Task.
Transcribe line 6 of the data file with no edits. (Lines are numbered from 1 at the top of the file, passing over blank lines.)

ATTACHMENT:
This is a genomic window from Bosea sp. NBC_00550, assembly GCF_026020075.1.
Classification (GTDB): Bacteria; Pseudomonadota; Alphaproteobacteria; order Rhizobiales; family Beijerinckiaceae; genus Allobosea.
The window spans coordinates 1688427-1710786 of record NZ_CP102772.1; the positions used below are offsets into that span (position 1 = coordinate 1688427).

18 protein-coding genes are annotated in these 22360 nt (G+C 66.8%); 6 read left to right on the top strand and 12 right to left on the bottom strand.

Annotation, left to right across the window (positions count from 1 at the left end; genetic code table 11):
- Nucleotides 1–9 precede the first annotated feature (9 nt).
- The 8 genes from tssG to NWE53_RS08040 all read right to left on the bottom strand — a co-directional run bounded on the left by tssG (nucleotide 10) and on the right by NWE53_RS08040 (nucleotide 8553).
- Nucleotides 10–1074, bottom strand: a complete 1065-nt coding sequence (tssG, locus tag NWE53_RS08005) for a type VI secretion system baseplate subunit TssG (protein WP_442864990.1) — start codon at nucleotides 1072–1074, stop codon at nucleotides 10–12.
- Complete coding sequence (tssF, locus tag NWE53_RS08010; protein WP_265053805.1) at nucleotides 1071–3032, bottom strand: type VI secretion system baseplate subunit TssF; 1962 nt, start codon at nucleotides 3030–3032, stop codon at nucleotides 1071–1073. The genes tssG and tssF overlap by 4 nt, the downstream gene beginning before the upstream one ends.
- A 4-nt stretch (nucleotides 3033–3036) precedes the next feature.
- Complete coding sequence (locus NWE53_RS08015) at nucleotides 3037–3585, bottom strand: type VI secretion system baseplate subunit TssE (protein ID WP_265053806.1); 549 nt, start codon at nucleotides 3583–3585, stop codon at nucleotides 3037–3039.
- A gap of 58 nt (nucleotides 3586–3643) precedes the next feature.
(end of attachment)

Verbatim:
- Nucleotides 1–9 precede the first annotated feature (9 nt).